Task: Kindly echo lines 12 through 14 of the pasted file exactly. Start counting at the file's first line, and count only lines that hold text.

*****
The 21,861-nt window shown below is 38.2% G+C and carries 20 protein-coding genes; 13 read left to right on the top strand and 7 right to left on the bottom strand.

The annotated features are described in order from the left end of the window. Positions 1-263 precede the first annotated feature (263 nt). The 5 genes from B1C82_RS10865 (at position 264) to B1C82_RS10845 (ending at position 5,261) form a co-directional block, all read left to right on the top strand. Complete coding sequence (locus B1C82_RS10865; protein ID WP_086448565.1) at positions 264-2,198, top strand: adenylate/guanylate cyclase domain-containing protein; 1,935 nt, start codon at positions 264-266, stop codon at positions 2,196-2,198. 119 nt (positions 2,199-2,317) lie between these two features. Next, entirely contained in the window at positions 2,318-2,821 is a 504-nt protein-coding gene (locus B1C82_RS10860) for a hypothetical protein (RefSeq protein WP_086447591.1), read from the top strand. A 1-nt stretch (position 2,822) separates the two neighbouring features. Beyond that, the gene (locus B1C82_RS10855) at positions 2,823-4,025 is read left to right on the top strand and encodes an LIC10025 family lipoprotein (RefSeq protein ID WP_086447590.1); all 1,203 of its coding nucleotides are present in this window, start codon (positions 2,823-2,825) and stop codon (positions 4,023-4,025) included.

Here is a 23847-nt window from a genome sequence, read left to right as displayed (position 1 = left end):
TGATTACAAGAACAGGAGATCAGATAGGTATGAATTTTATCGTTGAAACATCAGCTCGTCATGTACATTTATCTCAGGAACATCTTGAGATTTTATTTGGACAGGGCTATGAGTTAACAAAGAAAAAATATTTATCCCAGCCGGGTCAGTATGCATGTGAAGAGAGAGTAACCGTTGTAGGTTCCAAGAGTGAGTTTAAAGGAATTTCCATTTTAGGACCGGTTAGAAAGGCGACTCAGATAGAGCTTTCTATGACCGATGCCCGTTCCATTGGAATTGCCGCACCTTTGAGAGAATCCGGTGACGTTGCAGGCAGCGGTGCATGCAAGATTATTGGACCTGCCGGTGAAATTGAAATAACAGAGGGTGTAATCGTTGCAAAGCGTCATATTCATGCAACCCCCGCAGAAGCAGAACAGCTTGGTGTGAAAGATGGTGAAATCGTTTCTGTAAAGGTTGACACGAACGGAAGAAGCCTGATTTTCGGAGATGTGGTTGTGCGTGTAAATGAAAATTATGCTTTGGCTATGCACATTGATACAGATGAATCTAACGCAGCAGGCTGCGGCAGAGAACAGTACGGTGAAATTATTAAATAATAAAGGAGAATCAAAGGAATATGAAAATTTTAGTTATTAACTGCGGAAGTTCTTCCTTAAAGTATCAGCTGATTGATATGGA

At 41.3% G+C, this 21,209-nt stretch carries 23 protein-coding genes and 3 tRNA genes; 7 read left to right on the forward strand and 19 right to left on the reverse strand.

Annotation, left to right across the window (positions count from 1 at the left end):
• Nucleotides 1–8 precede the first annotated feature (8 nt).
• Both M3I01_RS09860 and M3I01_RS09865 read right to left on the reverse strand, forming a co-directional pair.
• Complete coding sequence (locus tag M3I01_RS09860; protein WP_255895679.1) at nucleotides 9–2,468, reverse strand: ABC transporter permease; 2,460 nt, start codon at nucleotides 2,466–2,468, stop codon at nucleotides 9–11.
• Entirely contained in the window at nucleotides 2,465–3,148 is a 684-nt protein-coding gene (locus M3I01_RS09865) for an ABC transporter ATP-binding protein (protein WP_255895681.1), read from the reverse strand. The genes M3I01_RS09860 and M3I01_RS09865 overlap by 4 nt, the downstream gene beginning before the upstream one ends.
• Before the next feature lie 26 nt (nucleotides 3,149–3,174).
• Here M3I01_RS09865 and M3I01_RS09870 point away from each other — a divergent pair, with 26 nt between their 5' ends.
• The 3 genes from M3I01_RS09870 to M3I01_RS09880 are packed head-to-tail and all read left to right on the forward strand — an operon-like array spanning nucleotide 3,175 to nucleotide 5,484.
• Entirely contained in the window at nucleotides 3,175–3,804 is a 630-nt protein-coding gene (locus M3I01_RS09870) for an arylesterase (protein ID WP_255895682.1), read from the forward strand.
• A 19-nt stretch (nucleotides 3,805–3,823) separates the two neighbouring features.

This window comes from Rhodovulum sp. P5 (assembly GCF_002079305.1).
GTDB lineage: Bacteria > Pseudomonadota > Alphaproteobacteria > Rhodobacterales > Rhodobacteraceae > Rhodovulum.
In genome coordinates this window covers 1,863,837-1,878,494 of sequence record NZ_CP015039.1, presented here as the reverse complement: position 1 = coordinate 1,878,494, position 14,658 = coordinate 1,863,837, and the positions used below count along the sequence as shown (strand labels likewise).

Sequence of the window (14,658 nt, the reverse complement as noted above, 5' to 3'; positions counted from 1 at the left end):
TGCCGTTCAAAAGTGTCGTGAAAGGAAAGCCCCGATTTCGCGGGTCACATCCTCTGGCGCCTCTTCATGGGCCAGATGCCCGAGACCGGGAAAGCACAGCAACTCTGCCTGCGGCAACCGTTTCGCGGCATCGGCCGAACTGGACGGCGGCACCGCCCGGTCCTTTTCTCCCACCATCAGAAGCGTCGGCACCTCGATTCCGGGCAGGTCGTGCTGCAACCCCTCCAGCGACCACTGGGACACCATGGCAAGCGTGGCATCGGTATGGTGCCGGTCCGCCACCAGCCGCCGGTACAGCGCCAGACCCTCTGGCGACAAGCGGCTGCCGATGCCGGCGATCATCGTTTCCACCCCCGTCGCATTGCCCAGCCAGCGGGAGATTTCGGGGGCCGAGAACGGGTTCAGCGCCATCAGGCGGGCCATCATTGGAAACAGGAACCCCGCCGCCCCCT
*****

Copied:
• Here M3I01_RS09865 and M3I01_RS09870 point away from each other — a divergent pair, with 26 nt between their 5' ends.
• The 3 genes from M3I01_RS09870 to M3I01_RS09880 are packed head-to-tail and all read left to right on the forward strand — an operon-like array spanning nucleotide 3,175 to nucleotide 5,484.
• Entirely contained in the window at nucleotides 3,175–3,804 is a 630-nt protein-coding gene (locus M3I01_RS09870) for an arylesterase (protein ID WP_255895682.1), read from the forward strand.